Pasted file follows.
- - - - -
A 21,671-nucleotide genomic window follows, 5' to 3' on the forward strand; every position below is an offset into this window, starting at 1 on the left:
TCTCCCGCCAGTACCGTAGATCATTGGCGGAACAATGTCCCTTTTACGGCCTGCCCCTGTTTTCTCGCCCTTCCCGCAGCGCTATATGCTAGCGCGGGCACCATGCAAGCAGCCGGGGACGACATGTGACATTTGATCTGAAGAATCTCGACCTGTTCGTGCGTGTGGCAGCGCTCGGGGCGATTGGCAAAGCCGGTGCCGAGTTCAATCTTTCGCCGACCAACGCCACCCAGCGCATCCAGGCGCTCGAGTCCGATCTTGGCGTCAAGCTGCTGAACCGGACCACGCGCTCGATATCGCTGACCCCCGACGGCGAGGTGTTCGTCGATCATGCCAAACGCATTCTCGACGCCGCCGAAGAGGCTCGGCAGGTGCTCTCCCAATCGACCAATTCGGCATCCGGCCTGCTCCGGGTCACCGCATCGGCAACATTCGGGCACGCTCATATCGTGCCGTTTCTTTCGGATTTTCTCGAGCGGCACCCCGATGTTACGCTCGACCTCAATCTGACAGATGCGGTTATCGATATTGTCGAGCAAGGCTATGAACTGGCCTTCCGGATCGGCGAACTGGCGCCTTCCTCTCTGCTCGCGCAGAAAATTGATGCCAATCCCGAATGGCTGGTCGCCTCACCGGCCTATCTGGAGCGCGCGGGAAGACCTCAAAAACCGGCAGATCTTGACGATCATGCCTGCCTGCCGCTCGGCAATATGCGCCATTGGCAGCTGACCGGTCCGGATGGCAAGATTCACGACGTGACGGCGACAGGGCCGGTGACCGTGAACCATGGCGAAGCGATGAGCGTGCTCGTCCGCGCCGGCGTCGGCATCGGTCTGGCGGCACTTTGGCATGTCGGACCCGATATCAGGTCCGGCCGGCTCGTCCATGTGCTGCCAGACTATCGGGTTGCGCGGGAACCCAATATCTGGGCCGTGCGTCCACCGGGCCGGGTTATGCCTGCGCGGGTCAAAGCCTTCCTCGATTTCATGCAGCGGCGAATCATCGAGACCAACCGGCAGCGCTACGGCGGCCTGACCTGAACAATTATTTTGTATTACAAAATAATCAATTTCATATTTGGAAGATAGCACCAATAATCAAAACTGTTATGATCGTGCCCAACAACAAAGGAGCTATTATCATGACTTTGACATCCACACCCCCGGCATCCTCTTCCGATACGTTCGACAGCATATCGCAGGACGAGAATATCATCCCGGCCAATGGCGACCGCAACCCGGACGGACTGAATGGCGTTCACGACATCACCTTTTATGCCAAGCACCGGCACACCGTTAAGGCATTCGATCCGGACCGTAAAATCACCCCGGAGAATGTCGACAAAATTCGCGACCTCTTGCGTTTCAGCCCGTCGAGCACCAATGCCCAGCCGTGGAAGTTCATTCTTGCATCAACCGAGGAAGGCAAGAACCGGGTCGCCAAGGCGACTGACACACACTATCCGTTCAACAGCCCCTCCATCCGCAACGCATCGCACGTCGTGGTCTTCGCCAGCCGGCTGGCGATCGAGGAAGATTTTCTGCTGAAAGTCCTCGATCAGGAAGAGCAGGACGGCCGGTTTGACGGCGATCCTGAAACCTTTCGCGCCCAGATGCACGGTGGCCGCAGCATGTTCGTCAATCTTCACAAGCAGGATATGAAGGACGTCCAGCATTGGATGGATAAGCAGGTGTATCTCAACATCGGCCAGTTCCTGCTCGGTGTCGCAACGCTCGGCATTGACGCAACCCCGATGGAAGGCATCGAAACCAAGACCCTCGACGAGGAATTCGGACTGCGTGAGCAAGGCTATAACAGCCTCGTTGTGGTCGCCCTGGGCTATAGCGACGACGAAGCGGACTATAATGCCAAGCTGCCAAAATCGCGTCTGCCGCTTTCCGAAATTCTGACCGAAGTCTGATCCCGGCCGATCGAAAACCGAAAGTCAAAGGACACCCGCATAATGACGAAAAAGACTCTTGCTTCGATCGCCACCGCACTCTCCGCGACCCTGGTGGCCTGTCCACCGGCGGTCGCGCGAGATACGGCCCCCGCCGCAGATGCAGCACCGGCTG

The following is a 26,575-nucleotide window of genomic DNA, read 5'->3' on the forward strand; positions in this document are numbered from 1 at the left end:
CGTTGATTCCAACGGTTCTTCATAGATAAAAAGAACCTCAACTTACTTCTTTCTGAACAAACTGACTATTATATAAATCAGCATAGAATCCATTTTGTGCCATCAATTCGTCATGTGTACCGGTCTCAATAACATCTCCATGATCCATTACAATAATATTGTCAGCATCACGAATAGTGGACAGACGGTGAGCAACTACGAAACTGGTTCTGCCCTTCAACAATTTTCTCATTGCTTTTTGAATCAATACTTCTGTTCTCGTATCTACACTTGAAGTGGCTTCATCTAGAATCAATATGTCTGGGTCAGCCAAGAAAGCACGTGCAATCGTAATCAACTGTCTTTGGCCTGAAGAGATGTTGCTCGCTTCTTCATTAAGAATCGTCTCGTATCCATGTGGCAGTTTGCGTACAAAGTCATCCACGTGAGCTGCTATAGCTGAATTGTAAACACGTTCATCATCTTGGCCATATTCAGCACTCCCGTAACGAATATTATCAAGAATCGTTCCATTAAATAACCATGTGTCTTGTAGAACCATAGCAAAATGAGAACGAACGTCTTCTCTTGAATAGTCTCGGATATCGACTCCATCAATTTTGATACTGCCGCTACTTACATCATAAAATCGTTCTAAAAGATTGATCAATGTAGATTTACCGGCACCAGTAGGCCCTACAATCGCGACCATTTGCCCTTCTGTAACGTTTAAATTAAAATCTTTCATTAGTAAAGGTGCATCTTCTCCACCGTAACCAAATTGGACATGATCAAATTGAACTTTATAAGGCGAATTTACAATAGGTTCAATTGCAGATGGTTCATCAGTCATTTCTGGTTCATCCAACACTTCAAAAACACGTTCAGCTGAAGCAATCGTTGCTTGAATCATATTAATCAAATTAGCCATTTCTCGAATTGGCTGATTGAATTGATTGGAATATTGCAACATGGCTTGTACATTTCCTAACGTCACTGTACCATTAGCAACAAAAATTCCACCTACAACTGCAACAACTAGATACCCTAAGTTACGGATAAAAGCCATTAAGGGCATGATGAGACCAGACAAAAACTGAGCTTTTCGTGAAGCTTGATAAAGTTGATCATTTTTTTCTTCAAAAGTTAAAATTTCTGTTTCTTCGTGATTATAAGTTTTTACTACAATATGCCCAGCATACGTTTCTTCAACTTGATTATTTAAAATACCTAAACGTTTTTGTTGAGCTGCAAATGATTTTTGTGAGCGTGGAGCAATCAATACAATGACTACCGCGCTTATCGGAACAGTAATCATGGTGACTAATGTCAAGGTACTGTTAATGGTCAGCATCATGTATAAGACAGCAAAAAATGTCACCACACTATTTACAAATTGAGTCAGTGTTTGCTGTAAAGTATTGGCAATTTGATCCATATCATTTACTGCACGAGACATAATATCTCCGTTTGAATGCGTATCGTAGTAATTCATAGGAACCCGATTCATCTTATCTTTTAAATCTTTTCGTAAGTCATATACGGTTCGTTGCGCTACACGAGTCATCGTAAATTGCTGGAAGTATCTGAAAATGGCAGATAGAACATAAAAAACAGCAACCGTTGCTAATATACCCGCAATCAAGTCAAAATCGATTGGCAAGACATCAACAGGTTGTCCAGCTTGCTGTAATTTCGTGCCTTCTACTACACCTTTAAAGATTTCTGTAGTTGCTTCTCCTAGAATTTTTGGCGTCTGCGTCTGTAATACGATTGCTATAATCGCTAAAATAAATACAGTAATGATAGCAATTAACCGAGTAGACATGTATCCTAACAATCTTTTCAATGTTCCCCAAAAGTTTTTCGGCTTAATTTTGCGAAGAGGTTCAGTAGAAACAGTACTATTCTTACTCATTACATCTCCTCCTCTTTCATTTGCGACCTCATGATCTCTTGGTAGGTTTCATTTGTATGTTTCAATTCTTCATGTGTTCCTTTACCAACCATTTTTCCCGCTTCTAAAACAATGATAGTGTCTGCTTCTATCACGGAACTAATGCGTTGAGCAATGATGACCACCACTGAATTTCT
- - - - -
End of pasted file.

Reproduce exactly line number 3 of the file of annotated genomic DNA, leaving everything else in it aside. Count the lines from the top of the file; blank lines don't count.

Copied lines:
The following is a 26,575-nucleotide window of genomic DNA, read 5'->3' on the forward strand; positions in this document are numbered from 1 at the left end: